Wisconsin Gets Fast and Furious at 70 MPH
Rachel Pukall
rpuka198@uwsp.edu

A bill to raise the interstate speed limit to 70 mph in the state of Wisconsin was authorized by Assembly Representative Paul Tittl, who wants to maintain consistency between other states around us who have 70 mph speed limits on freeways.

“The law still has to be passed by the State Senate and signed by the Governor,” Tony Babl, the community resource sergeant at the Stevens Point Police Department, said. “I believe there are still studies that need to be done. For example, they are now discussing if commercial truck traffic should remain at the 65 mph limit.”

Supporters of raising the speed limit believe that it would make the highways safer because not only are cars built safer, but many drivers are already going 70 mph in a 65 mph zone. This way, everyone will be going the same speed.

“I think if the speed limit is 70, it​will better regulate traffic with those who are driving 75 the majority of the time,” said Brooke Davis.

Babl thinks differently.

“I don’t necessarily agree with this reasoning. It is no secret that many drivers routinely drive above the posted speed limit and that most law enforcement have a small discretionary range before they will make a stop or issue a citation,” Babl said.

Nicole Pare is a driver with the tendency to drive over the limit.

“I always drive 73 mph and I don’t think I would change that even if the limit changed to 70. I just think there would be less speeding tickets given out,” Pare said.

There are also many people who like to drive at or below the posted speed limit.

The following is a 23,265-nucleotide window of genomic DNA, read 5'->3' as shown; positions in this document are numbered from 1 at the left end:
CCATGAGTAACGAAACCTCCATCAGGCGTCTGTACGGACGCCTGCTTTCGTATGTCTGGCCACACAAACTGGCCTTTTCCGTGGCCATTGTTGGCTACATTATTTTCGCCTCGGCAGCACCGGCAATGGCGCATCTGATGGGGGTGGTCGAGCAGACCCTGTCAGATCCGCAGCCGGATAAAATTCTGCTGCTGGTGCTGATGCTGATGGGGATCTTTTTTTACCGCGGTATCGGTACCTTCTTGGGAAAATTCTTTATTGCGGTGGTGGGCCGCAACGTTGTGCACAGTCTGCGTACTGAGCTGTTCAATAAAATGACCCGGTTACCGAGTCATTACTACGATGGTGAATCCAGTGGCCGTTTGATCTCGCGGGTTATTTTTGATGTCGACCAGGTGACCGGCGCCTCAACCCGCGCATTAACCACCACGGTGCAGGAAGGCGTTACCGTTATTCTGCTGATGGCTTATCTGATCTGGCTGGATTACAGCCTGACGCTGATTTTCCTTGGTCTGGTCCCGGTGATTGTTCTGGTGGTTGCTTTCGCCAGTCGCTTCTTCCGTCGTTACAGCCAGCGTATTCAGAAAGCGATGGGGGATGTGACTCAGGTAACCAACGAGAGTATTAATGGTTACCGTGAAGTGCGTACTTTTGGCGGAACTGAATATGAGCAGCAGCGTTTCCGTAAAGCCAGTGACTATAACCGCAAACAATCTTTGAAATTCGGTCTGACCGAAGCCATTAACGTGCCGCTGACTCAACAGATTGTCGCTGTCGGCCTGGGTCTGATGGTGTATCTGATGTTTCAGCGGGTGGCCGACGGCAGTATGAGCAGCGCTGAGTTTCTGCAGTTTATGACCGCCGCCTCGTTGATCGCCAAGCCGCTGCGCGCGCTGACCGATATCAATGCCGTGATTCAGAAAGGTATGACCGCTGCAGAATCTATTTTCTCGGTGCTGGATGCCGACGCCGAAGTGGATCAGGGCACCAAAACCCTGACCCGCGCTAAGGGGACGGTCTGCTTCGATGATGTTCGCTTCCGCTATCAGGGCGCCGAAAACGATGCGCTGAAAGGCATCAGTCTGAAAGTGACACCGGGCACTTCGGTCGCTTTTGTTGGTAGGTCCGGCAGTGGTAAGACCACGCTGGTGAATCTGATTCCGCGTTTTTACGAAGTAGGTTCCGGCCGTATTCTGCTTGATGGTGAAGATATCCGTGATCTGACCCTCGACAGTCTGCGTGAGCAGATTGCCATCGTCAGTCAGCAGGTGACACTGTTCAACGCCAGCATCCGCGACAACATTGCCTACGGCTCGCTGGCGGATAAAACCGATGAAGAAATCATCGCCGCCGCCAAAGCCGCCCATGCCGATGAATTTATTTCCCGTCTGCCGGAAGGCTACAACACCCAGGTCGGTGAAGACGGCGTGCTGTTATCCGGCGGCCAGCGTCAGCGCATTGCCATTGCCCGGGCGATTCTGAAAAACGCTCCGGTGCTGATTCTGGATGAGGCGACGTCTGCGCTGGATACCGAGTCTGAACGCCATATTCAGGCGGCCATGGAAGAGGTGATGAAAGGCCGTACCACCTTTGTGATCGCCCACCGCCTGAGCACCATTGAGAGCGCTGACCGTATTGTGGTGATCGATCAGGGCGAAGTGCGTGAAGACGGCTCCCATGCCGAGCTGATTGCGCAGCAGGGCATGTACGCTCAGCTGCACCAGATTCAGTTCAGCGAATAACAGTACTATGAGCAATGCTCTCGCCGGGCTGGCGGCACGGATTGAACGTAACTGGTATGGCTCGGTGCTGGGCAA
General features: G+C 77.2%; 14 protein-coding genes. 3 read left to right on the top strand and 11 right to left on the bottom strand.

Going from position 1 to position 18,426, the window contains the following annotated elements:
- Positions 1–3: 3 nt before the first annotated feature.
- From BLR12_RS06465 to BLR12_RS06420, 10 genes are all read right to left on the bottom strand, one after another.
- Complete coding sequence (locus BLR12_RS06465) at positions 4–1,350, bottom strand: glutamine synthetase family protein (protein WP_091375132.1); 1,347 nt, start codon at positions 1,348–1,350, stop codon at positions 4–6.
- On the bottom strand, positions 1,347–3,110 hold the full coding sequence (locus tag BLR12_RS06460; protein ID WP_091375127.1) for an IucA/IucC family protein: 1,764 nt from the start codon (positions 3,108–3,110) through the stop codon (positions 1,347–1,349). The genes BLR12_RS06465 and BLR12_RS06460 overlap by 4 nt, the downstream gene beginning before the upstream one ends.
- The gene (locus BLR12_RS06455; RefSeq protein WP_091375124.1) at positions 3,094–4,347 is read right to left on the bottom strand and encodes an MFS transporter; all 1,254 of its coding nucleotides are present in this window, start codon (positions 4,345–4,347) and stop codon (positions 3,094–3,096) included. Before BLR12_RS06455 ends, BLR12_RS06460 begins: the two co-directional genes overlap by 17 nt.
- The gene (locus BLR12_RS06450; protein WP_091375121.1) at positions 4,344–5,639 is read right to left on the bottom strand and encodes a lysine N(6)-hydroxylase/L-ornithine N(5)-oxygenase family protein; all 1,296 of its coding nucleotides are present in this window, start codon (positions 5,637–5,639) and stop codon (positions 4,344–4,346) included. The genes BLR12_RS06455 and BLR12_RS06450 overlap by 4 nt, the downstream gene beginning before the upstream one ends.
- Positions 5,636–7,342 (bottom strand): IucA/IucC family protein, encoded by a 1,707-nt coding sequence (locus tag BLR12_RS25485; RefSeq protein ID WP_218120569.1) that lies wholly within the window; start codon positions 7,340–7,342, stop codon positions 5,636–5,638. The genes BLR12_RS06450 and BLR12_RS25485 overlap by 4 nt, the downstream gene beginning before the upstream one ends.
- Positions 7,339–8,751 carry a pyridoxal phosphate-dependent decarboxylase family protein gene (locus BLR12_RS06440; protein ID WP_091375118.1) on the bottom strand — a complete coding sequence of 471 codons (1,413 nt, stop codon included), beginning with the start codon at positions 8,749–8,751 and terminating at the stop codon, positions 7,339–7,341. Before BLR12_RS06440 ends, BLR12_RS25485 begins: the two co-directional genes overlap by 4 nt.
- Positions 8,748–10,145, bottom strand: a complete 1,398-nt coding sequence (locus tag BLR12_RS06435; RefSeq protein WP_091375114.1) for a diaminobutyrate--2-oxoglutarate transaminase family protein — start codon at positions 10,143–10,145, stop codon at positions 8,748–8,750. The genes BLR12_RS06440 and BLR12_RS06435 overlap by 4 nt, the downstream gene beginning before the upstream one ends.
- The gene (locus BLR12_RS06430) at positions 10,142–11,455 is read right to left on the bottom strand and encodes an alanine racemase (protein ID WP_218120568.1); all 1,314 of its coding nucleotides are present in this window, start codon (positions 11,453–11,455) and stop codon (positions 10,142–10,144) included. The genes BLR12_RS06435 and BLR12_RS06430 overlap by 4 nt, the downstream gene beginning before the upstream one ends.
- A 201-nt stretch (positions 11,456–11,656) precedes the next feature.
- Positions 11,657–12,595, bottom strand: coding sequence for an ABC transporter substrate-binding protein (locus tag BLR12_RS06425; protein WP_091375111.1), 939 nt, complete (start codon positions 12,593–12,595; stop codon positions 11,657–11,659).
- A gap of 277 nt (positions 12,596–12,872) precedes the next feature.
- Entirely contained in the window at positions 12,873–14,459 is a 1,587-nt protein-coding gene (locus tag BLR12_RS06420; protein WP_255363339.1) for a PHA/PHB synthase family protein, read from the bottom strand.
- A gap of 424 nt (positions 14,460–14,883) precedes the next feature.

“When the faster traffic meets the slower traffic, this is where many crashes occur, especially during winter weather road conditions in Wisconsin,” Babl said. “With a 70 mph limit, I feel that officer discretion

will have to be much lower for those traveling 5-10 over to try to decrease the gap in speeds.”

Davis agrees with this.

“I think raising the speed limit would be a good idea unless the weather conditions are bad, such as during a snow storm when people think others should be going faster since the speed limit is faster,” Davis said.

There will also be an assortment of hidden expenses if the law is passed by the state.

“There will be expenses for re-signing the roadways and I’m sure there will be numerous traffic studies and re-engineering of some highways,” Babl said. “Individual costs could include decreased fuel economy with some vehicles at 70 mph and any changes to insurance premiums are not yet known.”

One of the most important costs could be in human’s lives with increased traffic fatalities. As the speed increases, so does the likelihood of death or injury during a crash.

“In Stevens Point, we see many vehicle crashes but very few involve fatalities. This is directly related to the speeds involved,” Babl said.

Davis doesn’t think that raising the speed limit will have an effect on fatalities.

“A lot of people drive at least 70 and faster the way it is, so I don’t think in general it would cause more accidents,” Davis said.

Zach Koskey agrees with this.

“I don’t think it will cause more accidents because it’s only being raised 5 mph,” Koskey, said. “I believe people will still drive over the speed limit because no matter what the limit is, some people will always push their limits.”

Babl thinks that the general public will definitely be for the new law whether it proves to be a good idea or not.

“In today’s fast pace world, everyone is in a hurry,” Babl said.